With our political system suffering from a growing chasm down party lines, our public servants seem to be increasingly vulnerable to public pressure. Politicians scramble to fight for whatever cause du jour will garner them the most support. And lately, no political act is guaranteed to please Main Street quite so much as blaming the U.S. banking system for the country’s woes. (It is not just the government attacking the banks; as we reported here, Arab Bank of Jordan is currently facing penalties after a jury of its peers decided the bank was liable for seemingly attenuated violations of the Anti-Terrorism Act.)
In the face of mounting political pressure, it is perhaps not surprising that prosecutors are reopening and re-prosecuting previously settled cases against banks. When it comes to the U.S. financial system, it seems that prosecutors just can’t get enough.
In several more notable cases, prosecutors are re-opening settlements involving alleged violations of U.S. sanctions and interest rate manipulation. As an added bonus, in one case, a prosecutor has decided to open a new case against a previously punished bank for alleged failures of its computer system to catch suspicious transactions.
Prosecutors are also investigating a consulting firm that advised one bank with regard to alleged violations of U.S. sanctions against Iran. In that case, the prosecutor reportedly relied upon the consulting firm’s report to determine the scope of the bank’s wrongdoing. Now, the prosecutor is claiming that the firm may have diluted that report.
A lot of the public’s clamoring to get tough on banks seems to be a response to the general perception that, until now, the U.S. government has gone easy on financial institutions that are seen as “too big to fail.” But, as evidenced from the BNP Paribas case earlier this year, the U.S. government is perfectly happy (when it thinks it has sufficient evidence) to demand a guilty plea and impose a substantial penalty against large financial players.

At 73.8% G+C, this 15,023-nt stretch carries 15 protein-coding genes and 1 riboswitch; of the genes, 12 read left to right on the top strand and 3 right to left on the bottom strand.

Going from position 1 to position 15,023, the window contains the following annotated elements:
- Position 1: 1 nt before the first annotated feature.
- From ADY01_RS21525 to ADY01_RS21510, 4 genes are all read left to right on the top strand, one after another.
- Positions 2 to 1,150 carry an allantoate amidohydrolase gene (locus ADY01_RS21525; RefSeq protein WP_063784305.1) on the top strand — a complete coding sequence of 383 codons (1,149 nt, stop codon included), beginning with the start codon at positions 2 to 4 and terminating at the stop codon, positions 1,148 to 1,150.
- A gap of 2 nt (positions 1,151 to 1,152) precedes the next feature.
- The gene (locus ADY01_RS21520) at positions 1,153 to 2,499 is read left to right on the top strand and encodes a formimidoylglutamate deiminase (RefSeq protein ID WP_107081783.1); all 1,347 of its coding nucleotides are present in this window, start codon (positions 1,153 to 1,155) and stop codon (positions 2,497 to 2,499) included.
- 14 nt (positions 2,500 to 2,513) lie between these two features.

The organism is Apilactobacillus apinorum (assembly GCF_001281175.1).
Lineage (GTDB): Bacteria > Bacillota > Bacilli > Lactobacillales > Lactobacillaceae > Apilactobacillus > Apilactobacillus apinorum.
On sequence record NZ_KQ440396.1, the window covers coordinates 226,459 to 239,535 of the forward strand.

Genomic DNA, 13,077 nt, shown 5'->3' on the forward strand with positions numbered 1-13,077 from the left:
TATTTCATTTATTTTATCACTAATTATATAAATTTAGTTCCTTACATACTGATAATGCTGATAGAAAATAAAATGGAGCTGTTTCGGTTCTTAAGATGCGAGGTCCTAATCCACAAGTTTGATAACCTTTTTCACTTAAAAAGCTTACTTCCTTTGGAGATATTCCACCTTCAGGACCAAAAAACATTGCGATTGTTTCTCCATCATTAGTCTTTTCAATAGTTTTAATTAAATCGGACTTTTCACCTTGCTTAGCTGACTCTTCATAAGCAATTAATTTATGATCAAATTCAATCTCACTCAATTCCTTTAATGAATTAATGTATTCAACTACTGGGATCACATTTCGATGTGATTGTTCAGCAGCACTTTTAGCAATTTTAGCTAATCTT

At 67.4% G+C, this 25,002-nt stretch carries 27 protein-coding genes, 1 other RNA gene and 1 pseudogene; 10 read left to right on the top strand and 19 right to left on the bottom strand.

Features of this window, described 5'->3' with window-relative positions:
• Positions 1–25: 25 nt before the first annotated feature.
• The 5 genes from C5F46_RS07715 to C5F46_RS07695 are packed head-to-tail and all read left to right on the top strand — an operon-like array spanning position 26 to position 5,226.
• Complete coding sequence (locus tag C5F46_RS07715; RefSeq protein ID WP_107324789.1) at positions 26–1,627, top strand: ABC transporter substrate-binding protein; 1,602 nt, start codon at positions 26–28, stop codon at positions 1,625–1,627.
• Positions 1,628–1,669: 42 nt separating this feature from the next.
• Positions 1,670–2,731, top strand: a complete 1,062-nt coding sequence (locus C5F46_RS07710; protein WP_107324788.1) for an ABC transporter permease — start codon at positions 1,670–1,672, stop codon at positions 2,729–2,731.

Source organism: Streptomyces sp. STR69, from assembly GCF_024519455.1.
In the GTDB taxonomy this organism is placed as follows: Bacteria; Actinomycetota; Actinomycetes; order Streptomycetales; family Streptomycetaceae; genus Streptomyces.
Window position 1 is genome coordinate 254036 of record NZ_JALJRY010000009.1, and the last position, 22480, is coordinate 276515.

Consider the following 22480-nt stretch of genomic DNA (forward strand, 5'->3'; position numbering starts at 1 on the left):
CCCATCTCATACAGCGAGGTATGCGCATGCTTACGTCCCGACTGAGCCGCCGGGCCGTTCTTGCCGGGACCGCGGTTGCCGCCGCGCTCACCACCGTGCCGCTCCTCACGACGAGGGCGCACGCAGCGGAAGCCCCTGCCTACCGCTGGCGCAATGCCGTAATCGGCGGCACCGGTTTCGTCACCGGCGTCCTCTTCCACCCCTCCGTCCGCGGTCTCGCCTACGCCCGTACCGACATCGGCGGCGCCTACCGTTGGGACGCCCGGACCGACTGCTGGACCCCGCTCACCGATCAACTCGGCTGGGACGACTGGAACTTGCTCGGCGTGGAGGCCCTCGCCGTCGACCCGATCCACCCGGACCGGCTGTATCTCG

The moral of the story is this: in the face of mounting political pressure, the U.S. government is hungry to punish (and punish again) any financial institution suspected of wrongdoing. In this hostile environment, banks need to be even more vigilant in developing, implementing, and following robust compliance processes.
And should it become necessary to enter into a settlement with the U.S. government, it is critical to ensure that the language of the proposed settlement agreement is as accurate as possible (i.e., as accurate as the government will allow). If the agreement applies only to conduct that has already been disclosed, it is important to confirm that a thorough investigation has been conducted, and all potentially relevant violations – and maybe even near-violations – have been reported. Do not tell the U.S. government half the story, or they will be back.
Put another way, in the eyes of the U.S. government, a company cannot partially disclose: you either cooperate and submit a robust disclosure, including the good, bad, and ugly facts, or you will not be treated as a cooperator (and will not get mitigation credit in settlement negotiations).
If there is a settlement, take steps to ensure that your personnel understand and comply with the terms of any deferred or non-prosecution agreement once in effect. Personnel need to understand that these agreements are akin to the Sword of Damocles hanging over the company’s head. The best way to prevent the sword from falling is to promote compliance aggressively, including making sure personnel are encouraged to report suspected violations internally.
Ultimately, banks are in a pretty unenviable position: they are expected to be the eyes and ears of the U.S. sanctions regulators, but if they misstep, they are hit with enormous penalties. At least to date, it has not been realistic to fight those penalties, because of the amount of discretion that U.S. government agencies have to interpret and enforce their own regulations. Likewise, banks are – understandably – loathe to take the chance of an indictment and the corresponding possibility that they could lose their license to operate in the United States. If U.S. prosecutors continue their aggressive approach to pursuing banks and other financial services companies, however, that calculation could change.